We live in a tension between the uncertainty of life and the certainty of death. And we work pretty hard at denying, ignoring, forgetting, outrunning, and overcoming those twin realities. But they are always there. They are always present to us in the same way the ashes with which we will be marked were already a part of and present in the palms we carried last year on Palm Sunday.

What’s that like for you? In what ways have those two realities, the uncertainty of life and the certainty of death, made themselves known in your life? Maybe that’s what you are facing today.

The reminders of mortality and the fragility of life all are around us. They come every time a friend or loved one dies. And it’s even more stark when she or he is our age or younger. The reminder comes with an aging body, a body that no longer does what it used to do or no longer looks like it used to look. It’s a bit slower, achier, flabbier, less agile. Illnesses and accidents hold before us how easily and quickly life can change. Mass shootings and terrorist bombings leave us wondering where, when, and who will be next. The hurricanes and wildfires of last year were more reminders of the uncertainty of life. Cemeteries stand as monuments to mortality. And if you’ve ever sifted the ashes of your life you’ve surely wondered where it had gone and where it was going.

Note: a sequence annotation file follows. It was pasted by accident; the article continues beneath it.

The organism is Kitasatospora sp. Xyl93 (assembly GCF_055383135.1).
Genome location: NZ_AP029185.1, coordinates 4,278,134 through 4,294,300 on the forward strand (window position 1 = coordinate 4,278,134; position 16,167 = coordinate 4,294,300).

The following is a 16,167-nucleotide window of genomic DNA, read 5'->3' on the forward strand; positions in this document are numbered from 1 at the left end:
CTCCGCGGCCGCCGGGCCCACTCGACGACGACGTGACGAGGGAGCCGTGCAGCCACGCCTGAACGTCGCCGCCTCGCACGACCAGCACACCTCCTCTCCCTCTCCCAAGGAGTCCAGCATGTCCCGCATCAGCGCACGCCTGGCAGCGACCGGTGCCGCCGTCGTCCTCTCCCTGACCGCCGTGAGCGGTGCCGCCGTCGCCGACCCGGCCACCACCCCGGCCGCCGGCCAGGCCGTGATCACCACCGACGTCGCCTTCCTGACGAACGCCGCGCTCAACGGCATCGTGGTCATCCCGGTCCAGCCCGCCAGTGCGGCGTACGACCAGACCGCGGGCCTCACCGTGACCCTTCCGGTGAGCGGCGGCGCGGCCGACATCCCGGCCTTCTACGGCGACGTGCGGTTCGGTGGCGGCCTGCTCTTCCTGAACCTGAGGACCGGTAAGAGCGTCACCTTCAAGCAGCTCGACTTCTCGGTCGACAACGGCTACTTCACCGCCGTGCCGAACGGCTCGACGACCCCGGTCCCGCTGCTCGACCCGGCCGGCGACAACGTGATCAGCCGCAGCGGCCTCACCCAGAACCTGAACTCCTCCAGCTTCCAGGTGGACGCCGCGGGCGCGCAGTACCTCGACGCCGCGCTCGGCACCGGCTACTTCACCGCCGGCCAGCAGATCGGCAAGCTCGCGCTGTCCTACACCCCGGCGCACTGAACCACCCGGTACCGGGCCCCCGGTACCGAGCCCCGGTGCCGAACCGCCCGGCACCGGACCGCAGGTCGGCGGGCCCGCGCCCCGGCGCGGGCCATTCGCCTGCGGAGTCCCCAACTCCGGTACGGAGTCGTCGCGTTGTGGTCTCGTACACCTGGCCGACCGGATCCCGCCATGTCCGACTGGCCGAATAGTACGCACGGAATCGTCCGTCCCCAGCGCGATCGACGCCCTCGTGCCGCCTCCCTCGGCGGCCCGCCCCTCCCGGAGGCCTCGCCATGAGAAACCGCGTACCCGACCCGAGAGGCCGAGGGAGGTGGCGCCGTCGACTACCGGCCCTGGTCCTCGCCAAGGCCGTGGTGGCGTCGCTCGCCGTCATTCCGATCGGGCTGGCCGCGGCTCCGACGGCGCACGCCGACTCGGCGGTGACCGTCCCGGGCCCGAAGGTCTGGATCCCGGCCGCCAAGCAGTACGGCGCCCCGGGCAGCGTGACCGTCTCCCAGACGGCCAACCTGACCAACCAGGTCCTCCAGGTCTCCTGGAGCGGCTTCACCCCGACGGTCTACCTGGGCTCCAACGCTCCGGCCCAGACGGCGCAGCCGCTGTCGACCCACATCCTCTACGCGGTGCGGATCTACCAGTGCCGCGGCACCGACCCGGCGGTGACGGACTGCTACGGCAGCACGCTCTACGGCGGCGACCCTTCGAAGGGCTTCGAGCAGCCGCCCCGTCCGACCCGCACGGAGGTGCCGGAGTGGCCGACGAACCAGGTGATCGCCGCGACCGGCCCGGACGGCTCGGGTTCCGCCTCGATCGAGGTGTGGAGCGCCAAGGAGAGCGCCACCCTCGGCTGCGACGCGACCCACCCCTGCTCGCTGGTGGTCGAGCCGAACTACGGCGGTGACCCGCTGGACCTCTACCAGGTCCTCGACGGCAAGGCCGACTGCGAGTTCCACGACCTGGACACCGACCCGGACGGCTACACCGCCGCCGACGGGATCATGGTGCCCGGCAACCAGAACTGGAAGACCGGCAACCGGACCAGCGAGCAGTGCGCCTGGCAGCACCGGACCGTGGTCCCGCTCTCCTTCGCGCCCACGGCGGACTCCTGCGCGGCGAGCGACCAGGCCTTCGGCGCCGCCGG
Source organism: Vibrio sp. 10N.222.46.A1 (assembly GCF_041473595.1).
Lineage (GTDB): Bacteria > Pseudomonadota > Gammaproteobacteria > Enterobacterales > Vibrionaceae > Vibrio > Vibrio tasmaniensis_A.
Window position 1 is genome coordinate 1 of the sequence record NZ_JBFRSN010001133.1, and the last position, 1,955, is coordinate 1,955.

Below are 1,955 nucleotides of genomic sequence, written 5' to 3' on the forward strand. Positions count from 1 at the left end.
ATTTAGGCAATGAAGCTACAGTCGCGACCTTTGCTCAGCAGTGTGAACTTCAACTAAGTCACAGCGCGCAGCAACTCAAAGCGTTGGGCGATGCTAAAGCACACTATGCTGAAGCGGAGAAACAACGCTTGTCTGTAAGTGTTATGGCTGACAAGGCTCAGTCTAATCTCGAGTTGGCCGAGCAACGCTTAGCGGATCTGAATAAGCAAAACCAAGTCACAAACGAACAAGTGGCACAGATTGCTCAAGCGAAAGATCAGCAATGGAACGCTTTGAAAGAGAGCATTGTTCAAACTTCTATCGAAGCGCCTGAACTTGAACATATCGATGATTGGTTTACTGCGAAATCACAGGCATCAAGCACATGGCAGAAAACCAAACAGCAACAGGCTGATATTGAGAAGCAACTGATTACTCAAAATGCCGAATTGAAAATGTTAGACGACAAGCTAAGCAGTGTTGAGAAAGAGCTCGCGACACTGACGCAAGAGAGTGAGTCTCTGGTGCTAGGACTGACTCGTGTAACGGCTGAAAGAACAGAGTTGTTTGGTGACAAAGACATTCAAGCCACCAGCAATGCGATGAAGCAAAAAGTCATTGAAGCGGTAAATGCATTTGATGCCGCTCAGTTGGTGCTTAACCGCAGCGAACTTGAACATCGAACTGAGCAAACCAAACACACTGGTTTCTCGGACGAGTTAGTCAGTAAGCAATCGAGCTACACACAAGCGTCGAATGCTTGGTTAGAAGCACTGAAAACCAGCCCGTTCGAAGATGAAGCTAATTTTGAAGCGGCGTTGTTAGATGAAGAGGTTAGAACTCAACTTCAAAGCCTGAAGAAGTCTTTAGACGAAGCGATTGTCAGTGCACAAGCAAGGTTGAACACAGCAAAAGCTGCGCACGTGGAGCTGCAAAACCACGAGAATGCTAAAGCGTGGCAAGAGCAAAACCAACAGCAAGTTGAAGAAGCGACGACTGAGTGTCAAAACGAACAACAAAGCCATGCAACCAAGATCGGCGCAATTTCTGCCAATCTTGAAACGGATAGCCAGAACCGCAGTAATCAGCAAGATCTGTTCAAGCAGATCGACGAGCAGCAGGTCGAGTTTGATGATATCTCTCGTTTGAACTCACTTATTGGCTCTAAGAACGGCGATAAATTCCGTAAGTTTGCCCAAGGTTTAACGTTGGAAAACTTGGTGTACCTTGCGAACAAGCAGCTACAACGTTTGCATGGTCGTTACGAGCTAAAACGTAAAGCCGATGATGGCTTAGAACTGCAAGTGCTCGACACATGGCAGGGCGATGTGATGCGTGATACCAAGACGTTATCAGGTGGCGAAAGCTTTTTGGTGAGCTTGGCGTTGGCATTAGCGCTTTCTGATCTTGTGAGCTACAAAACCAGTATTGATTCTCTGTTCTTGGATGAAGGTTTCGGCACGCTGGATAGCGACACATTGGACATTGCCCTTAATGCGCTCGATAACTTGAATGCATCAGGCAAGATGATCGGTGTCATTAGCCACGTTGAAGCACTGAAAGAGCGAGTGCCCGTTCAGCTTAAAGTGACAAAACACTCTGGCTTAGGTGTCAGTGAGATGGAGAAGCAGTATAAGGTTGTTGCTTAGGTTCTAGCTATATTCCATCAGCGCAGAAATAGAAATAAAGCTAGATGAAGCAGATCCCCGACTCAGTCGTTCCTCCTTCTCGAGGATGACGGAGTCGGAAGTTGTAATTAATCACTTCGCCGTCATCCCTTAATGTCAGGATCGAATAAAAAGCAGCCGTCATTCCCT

So what do we do with that? How do we live with the uncertainty of life and the certainty of death?

As much as we might want to escape those two realities we cannot. Nothing we can do will change or prevent them. What if naming and facing those realities is the first step in taking back our lives? That’s what this day, Ash Wednesday, is about. We mark ourselves with the ashes of mortality and fragility. We remember that we are dust and to dust we shall return. And that’s a challenge. It’s not as easy as it sounds. We can go home and wash off the ashes but the truth remains. Life is fragile and we are mortal.

And it would be easy at this point to toss up our hands, surrender to the uncertainty of life, lay down before the certainty of death, and declare that nothing matters. It’s all in vain. We could become cynical and hopeless. Surely, that’s not what this day is about. Surely, there’s more to our life than that.